My face was fleshier, my eyes had dark circles (think raccoon), and my hair was poofier (it was the late 80s), but that was definitely my reaction to Chuck's plan of moving in with his parents "temporarily."

What does moving back “home” really mean?

During the fall of 1989, I contacted the professor with whom I had previously done grant research. She was was thrilled to hear I was returning home because she received another grant and was looking for a reliable research assistant. And she didn’t know I was sober this time around. The grant wouldn’t begin until the summer of 1990 and we just sold our condo, so we could move any time. We sub-let a condo on a month-to-month basis while we looked for jobs.

I was hired as a full-time temporary sociologist at the community college back home. They interviewed me over the phone and hired me sight unseen. Beginning in January 1990, I taught 6 sociology courses (5 was a full load). Until that time, I had taught 1 course for GWU and done 3 guest lectures. Preparing and teaching 6 courses was an absurd incongruous amazing amount of work.

Just to be clear, I'm the pony in the this picture, hauling more than I can handle. Poor stupid, er, innocent pony and selfish college administrators, er, girls, for overburdening this little beast.

Chuck hadn’t found a job yet, so Alex and I moved in with his parents. He commuted 9 hours each weekend to see us and house-hunt until he found a job. We moved into his parents’ house because they lived in an rehabbed 16-room farm-house and my mom lived in an non-rehabbed 6-room trailer. I like to attribute the decision purely to physics, but I have a sneaky suspicion feeling Chuck wanted to be on his turf.

Awkward at first, we eased into a routine where I tried to fit into their routine. My in-laws were very gracious and generous. They loved having their grandson around. When they wanted their privacy, they had a vacation cabin in the Adirondacks on a small lake. When I wanted my privacy, I closed my eyes.

Ah, yes. I am a desirable, beautiful actress without the shackles of daily life...or the shackles of daily clothes. I love life behind my eyelids.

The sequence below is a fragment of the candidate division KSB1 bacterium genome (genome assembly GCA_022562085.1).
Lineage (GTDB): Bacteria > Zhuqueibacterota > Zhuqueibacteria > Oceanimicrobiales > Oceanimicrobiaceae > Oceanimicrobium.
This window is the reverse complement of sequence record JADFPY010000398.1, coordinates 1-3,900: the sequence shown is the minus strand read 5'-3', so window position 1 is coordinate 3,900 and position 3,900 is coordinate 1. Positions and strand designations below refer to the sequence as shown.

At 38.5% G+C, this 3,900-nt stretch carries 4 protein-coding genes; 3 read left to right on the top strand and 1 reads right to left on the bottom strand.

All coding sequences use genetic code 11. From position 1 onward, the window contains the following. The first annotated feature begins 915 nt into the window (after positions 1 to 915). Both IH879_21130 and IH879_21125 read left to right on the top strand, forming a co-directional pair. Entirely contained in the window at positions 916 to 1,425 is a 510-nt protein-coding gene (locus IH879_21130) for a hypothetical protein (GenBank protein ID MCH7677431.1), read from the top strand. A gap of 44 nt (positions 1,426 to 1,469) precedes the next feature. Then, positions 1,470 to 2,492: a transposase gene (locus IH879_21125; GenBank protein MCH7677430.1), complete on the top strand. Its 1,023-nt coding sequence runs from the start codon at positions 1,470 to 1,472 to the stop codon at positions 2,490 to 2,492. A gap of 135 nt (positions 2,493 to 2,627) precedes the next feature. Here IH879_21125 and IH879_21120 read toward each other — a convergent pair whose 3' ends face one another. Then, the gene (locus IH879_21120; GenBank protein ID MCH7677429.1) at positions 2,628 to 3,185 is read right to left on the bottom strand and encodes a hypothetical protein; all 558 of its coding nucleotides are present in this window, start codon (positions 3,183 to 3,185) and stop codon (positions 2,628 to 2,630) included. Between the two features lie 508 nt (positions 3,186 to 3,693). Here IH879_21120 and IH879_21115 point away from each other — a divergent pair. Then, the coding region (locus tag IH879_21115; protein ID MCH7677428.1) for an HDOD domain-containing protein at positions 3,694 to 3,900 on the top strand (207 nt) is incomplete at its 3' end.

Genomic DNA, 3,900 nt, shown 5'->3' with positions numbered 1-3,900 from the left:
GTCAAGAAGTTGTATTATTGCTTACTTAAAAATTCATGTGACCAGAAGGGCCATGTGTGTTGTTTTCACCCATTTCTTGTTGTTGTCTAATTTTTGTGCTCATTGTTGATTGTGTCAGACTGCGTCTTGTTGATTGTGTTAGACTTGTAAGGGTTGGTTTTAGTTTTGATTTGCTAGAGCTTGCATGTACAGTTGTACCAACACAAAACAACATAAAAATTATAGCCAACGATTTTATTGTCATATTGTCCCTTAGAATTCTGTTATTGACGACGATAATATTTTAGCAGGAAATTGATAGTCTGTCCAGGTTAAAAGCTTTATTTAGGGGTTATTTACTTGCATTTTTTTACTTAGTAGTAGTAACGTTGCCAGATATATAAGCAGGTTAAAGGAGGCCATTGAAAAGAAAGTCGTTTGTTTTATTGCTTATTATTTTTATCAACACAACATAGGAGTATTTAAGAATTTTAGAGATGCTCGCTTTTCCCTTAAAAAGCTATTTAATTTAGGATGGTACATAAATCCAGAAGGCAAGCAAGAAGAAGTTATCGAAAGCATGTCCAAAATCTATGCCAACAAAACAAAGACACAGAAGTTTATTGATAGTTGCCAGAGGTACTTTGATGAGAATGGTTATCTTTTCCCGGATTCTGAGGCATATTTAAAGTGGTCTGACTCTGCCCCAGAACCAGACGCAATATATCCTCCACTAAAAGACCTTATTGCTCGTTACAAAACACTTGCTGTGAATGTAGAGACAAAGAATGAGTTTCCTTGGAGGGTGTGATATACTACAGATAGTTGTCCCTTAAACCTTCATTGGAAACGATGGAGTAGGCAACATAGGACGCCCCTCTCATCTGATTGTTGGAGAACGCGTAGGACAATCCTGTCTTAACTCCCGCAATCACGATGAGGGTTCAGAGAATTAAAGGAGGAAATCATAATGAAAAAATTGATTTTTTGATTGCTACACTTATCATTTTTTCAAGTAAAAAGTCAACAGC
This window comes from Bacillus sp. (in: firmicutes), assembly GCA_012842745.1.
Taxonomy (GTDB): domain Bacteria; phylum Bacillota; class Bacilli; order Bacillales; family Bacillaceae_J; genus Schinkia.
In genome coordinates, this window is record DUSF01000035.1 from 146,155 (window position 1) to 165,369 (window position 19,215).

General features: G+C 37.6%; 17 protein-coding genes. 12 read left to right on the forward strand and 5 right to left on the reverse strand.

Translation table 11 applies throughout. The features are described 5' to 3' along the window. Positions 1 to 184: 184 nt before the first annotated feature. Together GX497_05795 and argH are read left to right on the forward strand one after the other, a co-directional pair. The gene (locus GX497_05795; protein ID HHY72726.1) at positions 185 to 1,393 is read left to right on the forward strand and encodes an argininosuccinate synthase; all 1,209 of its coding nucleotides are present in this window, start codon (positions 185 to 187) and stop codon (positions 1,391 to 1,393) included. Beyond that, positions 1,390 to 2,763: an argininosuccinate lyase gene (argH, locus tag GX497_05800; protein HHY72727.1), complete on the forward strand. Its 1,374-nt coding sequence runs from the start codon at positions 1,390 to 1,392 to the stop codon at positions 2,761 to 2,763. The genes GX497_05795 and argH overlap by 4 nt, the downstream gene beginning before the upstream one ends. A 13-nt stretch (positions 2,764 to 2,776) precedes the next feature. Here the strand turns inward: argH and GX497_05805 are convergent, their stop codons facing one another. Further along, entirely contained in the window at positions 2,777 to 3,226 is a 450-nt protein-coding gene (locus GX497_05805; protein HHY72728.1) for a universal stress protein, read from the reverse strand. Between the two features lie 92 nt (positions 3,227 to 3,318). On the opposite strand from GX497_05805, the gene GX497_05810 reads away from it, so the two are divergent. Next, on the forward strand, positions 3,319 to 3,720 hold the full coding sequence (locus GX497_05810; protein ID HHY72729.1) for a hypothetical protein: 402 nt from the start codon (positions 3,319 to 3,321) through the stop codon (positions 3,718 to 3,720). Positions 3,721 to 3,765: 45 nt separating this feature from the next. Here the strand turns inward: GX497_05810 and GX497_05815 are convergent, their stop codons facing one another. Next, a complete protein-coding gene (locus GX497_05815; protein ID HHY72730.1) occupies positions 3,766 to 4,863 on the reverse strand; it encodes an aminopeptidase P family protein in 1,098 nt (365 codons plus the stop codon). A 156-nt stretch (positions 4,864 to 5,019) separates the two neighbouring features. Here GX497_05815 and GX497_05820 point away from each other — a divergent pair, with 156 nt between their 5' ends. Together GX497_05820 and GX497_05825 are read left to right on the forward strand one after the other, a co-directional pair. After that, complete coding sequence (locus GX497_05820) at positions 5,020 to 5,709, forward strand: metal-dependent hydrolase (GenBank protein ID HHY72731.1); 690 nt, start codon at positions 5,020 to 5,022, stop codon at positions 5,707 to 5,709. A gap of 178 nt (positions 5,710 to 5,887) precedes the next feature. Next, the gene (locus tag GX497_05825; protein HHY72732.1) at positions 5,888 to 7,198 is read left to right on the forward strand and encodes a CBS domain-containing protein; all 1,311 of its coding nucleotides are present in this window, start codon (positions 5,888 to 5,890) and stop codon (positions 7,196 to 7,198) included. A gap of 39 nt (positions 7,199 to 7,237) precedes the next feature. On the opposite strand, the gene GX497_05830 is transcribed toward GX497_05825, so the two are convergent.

Work on my dissertation stalled because work as an enslaved busy college professor was homicidal crushing overwhelming challenging. I did, however, spend a great deal of time with Alex. During this time, I discovered that, maybe I wasn’t such a doofus-mother after all.

It was a typical evening.  I was exhausted; Alex was revved.  He needed to go to bed, mostly so I could. We splashed through his bath. I cajoled him to accomplish the dreaded brushing-of-teeth.  We flipped and wiggled him into his footed pajamas.  It was finally time read his favorite book for the 100th time.   This was the last hurdle before prayers and blissful “lights out.”

Like all good mothers, I was beginning to despise these cute story-book characters.

We were sitting on the edge of his “big-boy” bed.  I prepared myself to get enthusiastic in the face of reading the same old words, pointing to the same old pictures.  Then I got an idea.

“Once upon an elephant, there was a hamburger named Todd and a bathtub named Copper…”

Alex looked up at me, wide-eyed.  He took the book from me and looked at the front to see if it was different.  “Mommy, read it.”  He pointed to the first page.  He knew the words by heart and these new words were “wrong.”

“Okay, Honey.  Once upon a donkey, there was a hiccup—“

Alex’s laugh erupted from his toes and burst out in guffaws of uncensored joy.  A contagion of laughter infected the room. He threw himself backwards on the bed, laughing so hard his little-boy body convulsed.  My mommy body shook, rattled and rolled, too.  I threw myself backward to join him in horizontal hysterics.  Laughter morphed to tears of joy washing over our faces, pooling in our ears.

“Mommy, I love you,” Alex said, looking at me through blue-gray eyes blurred with his sweet tears.

“Oh, Honey, I love you, too,” I hugged him hard and squeezed a few more giggles out of him.  I wished Chuck could’ve been there to share in this silliness and sweetness.  But that moment was meant to be shared between this unlikely mother and miracle child.

Alex and I share ready smiles, appreciation of humor, and innate kindness. Not bad for a mother who didn't have a clue.

“Read the funny way more, Mommy.  Please?” I did. Forevermore.

Chuck moved up in late February, when he got a job in the financial sector. We started our house-hunting in earnest. After living in the D.C. area, we expected homes to be reasonably-priced; but we were buying in an anorexic anemic small seller’s market.

Can you believe that my lucky underpants didn't work in finding us a good deal? They'd always come through before--but, then again, I'd always worn them under tight white pants...

Then Chuck got an idea. Many times he had shown me an abandoned house about 3 miles from his parent’s home—“I’m going to own that house someday,” he told himself as a child. He was fixin’ to make his dream come true.

Look at her, Lovey. She's a beauty, I tell you. Dahling, look at her with your heart, not your eyes, like we look at our bank account. We simply must have her.

What does Chuck’s dream mean for Lorna?